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Poker and Emotion


According to me, this section has been slightly under stressed in the online poker literature. While it is true that basically correct play is the key in one's poker success, I cannot overstress the extent to which innumerable competent players destroy their results by acting emotions during their play. Now, as a psychologist I would never recommend that you neglect the feelings. Psychotherapists apply the great deal of energy helping patients to recognize and verbalize their feelings. However, if you act on feelings like frustration, anxiety, and helplessness at the poker table, you will pay for it.

Here are some ideas to help you avoid this. For many of you, setting things straightforward in this area may provide to be the single significant factor in turning your results upside down.

I am not trying to look as deeply as possible at the problem of emotion in poker. As recommended in some of the essays, looked from the psychological point of view, these efforts have roots deep in the unconscious, largely untouchable outside the walls of a skilled therapist's office. Moreover, for those whose problems with tilt are not too serious, this ideas will definitely help you.

How Am I Doing? Who Cares?

Moving Beyond Excess Focus on Fluctuations

As said before, poker is two facet complicated game. If you play well you will win over a long period of time. During that long run, however, you cannot avoid the fluctuations that arise with the game. You should suffer predictable amount of money if you are to play and win. Paradoxically one could even argue that, as a winning player, you should invite your losses; for they reflect the balance of luck and skill which must be present to allow weaker players to win frequently for the games to flourish. A mate says," Fluctuations are your friends," but some players are able to feel to invite their downswings and most make too much of their upswings.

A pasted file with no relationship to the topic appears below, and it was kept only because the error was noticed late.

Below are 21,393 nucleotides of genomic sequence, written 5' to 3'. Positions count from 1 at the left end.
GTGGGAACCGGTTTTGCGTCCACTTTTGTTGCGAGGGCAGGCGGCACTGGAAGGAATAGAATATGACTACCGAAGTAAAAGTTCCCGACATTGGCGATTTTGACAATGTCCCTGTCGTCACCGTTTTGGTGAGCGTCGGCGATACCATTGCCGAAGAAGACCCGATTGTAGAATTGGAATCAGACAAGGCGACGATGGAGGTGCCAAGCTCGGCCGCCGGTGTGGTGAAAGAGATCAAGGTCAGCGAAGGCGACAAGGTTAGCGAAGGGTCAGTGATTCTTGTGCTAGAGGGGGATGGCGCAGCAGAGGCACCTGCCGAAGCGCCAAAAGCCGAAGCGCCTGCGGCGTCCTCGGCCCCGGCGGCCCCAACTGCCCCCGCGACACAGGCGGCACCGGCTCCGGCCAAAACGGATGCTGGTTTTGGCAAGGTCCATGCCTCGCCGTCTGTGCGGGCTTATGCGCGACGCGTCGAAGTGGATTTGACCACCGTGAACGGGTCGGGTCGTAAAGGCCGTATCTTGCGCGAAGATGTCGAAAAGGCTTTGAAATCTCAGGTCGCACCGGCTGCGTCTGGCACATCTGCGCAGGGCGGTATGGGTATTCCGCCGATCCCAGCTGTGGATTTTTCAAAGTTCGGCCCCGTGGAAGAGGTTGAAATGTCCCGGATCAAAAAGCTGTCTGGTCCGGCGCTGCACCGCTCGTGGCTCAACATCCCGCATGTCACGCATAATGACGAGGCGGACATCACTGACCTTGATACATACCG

Further, most of the players are consistently and extremely focus on how are doing right now. This is what their main strategy is when they play. This leads them to reach flawless conclusion about themselves and their play. What they fail to appreciate is that when they focus on their fluctuations in evaluating how they are playing, they are simply wasting time with the incorrect data which particularly matters.

"I've Been Winning. Would You Like Lessons?"

The flawless conclusion I am saying to involve a player's reaction to his short-term results in isolation, as if they reflect his skill level. We have seen the average or bad players who happen to play hot for a while and take us it to mean that he is playing extremely well. Maybe he talks about his "great play," expecting some huge hourly rate or may be he moves up to the higher limits. Of course, in any way he loses back all his winnings as his results, given more time, do reflect his skill level. To make it a bit complex, this player's downswing is likely to be overstated by what the upswings does to his play. For a player who does not keep in the routine self examination relating to his play - most players - doing well highlights his common mistakes. That is, his winning despite poor play gives a reward for his mistakes. This is so as long as he makes the mistake of assuming that his wining means he is playing well, and that he can continue winning by playing in the same manner.